I have seen too many movies where the weapons or vehicles that are from the wrong era ruin the movie and therefore destroying its historic value. However, in this movie, the production team hired a company called Cinema Weaponry who furnished and restored some 250 weapons for the Air Calvary soldiers including M-79 40mm grenade launchers, M-60 machine guns, 45-calibur pistols and M-16E1 assault rifles. The Vietnamese used anything from French and Russian surplus rifles including the MAT-49 submachine gun and PPS-43 rifles. Since few actual AK-47 were around, they made custom replicas of the Ak-47s.

Over all, the costume and prop departments for this movie did an extraordinary job to simulate and recreate the Battle of Ia Drang in 1965. One of the few differences I could find that historically never happened in the real Battle of the Ia Drang, but happened in the final battle scene of the film, was Lt. Col. Moore’s bayonet charge into the oncoming North Vietnamese. According to the book, “We Were Soldiers Once… and Young,” Lt. Col Moore and Joseph Galloway, journalist and photographer, make no claim that any bayonet charge took place at any time during the Battle of Ia Drang.

In fact, the last recorded American bayonet charge occurred in North Korea when Lewis L. Millett lead his 2nd Battalion, 27th Infantry Division against the North Koreans. In reality, Lt. Col. Moore and his soldiers did exactly what they were trained to do, “Hug the terrain and rely upon massed firepower to turn back the enemy. ” It is my belief that the filmmakers of “We Were Soldiers” found the historical truth unsatisfying, they desired a dramatic ending. They designed something with a heroic last battle scene, leaving the enemy destroyed and Lt. Col. Moore and his men standing victorious on the battlefield.

The bayonet charge fulfilled that dramatic ending to an otherwise historically correct film. Although primarily historically accurate, I felt that the movie had a few weak issues within the plot. One point is that the movie never really explained why or how the United States got involved in the Vietnam War. The film did not depict the controversial issues that politically surrounded the United States entering into a war with Vietnam. However, in the beginning of the film, it was mentioned that the Battle of Ia Drang was the United State’s first large-unit battle of the Vietnam War.

Previous United States conflicts in the area involved only small units and patrols. Another weak issue with the movie involved the music soundtrack and some of the expressions used by soldiers. I do not believe the music sound track for the film reflected the time period of the mid 1960s. The music sounded a bit more modern. In addition, I recall some of the expressions that the soldiers used to be more modern slang than what may have been used in the 1960s. This may draw the audience into the film but it is not an historically accurate depiction reflecting the time period of the movie.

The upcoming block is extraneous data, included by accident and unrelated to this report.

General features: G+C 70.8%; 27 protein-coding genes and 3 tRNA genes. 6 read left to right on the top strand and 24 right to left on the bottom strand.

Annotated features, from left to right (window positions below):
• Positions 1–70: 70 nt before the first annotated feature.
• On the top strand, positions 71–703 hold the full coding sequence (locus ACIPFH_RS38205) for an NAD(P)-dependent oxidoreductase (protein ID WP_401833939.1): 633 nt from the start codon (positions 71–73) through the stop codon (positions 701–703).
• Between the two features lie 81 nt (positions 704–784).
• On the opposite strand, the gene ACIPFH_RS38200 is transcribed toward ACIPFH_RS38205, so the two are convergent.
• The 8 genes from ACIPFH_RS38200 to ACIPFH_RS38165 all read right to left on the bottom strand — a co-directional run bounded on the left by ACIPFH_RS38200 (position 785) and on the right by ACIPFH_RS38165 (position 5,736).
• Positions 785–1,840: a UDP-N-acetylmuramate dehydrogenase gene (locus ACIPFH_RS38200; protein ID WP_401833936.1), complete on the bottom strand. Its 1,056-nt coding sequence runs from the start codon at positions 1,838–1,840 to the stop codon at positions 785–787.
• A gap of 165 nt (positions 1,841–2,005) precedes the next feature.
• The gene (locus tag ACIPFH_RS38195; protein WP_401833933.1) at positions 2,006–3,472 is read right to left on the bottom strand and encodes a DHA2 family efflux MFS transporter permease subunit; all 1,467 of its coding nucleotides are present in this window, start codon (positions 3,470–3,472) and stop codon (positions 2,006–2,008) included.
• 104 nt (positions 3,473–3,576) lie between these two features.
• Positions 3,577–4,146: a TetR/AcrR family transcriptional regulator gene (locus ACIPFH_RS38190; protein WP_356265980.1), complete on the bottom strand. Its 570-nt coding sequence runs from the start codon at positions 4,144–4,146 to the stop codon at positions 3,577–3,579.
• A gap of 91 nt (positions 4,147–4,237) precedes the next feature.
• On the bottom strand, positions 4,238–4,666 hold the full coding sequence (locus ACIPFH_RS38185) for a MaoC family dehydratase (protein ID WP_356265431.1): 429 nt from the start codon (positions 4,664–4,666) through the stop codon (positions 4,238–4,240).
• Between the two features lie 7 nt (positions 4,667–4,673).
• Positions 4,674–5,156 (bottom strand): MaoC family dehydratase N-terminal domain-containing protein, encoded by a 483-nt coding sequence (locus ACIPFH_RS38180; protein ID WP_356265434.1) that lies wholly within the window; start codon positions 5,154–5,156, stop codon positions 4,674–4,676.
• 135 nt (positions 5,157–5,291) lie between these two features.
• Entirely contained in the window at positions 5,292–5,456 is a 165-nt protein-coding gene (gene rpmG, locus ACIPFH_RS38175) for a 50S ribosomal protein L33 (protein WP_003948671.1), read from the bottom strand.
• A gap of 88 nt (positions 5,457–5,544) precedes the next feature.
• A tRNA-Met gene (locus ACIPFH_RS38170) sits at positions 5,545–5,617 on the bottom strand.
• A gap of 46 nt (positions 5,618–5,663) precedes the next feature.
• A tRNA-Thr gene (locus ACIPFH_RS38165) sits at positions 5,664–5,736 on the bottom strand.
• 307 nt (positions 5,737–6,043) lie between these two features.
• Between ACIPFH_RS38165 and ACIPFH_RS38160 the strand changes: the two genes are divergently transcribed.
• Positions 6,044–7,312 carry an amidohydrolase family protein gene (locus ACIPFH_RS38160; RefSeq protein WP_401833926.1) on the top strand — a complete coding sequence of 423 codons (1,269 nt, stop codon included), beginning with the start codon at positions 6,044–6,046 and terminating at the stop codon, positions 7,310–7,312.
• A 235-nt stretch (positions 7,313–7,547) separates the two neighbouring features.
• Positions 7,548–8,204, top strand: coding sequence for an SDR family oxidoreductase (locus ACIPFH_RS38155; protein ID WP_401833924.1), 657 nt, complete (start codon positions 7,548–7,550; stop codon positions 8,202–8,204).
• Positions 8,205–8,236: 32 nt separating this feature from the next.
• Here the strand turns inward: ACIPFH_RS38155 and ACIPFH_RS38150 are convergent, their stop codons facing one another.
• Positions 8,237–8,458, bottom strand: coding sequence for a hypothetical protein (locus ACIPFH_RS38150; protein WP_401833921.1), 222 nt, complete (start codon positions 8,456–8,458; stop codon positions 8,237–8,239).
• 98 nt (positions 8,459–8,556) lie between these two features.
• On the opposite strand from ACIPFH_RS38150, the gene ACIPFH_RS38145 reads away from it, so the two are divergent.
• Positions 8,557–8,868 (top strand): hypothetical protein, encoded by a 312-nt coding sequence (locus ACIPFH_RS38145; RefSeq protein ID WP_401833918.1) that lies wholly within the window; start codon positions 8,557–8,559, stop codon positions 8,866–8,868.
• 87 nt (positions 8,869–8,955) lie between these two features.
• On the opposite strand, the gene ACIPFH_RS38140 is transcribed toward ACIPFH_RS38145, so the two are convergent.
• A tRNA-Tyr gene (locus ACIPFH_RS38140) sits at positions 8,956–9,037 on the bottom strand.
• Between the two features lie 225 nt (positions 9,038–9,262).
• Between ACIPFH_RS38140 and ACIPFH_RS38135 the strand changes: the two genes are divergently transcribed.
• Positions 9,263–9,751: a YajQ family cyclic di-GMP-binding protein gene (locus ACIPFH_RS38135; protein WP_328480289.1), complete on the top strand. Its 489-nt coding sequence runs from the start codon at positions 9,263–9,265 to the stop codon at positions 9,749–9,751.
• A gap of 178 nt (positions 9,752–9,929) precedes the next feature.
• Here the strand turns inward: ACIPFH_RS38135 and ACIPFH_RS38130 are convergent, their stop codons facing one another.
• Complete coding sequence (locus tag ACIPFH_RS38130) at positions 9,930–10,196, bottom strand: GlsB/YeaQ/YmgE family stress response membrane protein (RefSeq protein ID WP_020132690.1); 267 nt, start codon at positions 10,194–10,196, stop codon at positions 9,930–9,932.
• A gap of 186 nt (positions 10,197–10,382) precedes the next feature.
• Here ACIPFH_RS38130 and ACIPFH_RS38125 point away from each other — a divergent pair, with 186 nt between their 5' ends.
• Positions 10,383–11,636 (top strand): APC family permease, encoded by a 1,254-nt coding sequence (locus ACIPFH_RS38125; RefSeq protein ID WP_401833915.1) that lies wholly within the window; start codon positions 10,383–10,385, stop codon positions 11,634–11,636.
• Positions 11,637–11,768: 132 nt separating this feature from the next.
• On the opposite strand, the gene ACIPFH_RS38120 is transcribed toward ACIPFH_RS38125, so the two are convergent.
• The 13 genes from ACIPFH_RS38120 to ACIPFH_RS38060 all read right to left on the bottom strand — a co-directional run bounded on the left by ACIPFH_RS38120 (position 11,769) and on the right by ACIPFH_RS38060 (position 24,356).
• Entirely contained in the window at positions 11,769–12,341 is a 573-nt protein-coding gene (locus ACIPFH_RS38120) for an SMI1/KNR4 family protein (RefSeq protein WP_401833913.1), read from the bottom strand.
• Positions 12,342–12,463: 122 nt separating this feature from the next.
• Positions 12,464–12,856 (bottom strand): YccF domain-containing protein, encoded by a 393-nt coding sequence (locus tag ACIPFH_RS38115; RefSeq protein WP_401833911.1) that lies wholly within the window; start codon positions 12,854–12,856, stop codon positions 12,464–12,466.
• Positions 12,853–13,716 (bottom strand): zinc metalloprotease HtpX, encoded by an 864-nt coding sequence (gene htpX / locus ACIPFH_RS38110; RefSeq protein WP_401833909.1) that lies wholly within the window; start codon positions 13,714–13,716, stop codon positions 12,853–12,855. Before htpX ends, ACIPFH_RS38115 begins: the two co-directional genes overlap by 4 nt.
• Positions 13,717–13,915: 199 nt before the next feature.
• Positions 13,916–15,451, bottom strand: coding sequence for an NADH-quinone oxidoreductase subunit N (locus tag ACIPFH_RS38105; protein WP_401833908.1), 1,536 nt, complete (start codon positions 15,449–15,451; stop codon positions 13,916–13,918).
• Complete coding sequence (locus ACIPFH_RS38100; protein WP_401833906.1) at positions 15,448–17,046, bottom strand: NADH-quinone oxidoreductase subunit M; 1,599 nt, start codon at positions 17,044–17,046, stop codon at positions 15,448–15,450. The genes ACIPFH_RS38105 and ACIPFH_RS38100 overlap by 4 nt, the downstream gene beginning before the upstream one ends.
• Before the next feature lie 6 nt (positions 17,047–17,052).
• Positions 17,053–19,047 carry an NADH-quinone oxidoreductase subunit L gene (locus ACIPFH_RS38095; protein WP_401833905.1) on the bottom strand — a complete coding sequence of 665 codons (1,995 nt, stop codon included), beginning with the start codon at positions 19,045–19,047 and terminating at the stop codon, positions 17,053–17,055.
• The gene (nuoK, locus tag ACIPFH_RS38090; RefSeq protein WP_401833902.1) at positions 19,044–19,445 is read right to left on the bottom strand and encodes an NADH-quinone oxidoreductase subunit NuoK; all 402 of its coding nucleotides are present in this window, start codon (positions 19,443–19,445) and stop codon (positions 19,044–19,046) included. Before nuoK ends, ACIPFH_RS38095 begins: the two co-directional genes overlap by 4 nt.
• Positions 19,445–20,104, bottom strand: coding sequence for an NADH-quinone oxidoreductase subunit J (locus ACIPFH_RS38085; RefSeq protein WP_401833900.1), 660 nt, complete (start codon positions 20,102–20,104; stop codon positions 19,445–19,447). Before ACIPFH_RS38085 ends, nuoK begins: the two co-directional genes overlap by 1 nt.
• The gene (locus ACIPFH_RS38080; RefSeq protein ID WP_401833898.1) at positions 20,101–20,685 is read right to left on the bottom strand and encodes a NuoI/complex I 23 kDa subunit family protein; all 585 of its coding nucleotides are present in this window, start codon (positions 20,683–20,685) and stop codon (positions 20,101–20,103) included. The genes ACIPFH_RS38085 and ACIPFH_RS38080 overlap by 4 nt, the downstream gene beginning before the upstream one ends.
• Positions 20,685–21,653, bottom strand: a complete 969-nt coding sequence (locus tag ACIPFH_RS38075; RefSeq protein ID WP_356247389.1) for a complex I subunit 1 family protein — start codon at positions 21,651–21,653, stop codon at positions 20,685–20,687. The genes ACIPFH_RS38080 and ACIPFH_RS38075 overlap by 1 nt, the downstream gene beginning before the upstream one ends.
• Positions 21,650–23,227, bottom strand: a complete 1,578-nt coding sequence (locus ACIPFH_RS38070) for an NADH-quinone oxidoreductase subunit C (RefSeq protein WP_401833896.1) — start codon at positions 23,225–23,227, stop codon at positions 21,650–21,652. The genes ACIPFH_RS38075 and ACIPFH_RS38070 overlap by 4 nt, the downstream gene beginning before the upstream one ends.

The film, “We Were Soldiers” is not an imagined historical truth but rather a movie depicting an accurate accounting of our history that will show future generations of the war that took place in Vietnam. For the most part, this movie portrays a factual and historical account of the Battle of Ia Drang. Through accurate depiction of the pain and anguish of the soldiers; the bloodiness of the battle; and the landscape and vegetation of the area, the production team spared no expense when it came to the recreation of this historical era. In addition, the uniforms, weaponry and vehicles were also found to be historically accurate.

Although the ending was altered to meet the dramatic ending the filmmakers desired, I found that the film stayed very close in historical accuracy. The film, “We Were Soldiers” was simply based on fact and gave a deeper understanding of the Vietnam War without glorifying war. References Harvey, Fred, 2002. “We Were Soldiers. ” The History Place website: http://www. historyplace. com/specials/reviews/were-soldiers. htm Isserman, Maurice, 2002. “Hollywood: We Were Soldiers Once… But in Which War. ” History News Network website: http://hnn. us/articles/638. html Isserman, Maurice, 2002. We Were Soldiers Once… But Hollywood Isn’t Sure In Which War. ” History Matters website: http://historymatters. gmu. edu/d/6579 Moore, Harold and Galloway, Joseph, 1992. “We Were Soldiers Once… and Young: Ia Drang – The Battle that Changed the War in Vietnam. ” Random House Publishing Group, October 20. Nix, 2002. “We Were Soldiers (2002) Movie Review. ” Beyond Hollywood. com website: http://www. beyondhollywood. com/we-were-soldiers-2002-movie-review/ Owen, Gary, 2005. “We Were Soldiers. ” Epionions website: http://www99. epinions. com/review/mvie_mu-1112647/content_192010555012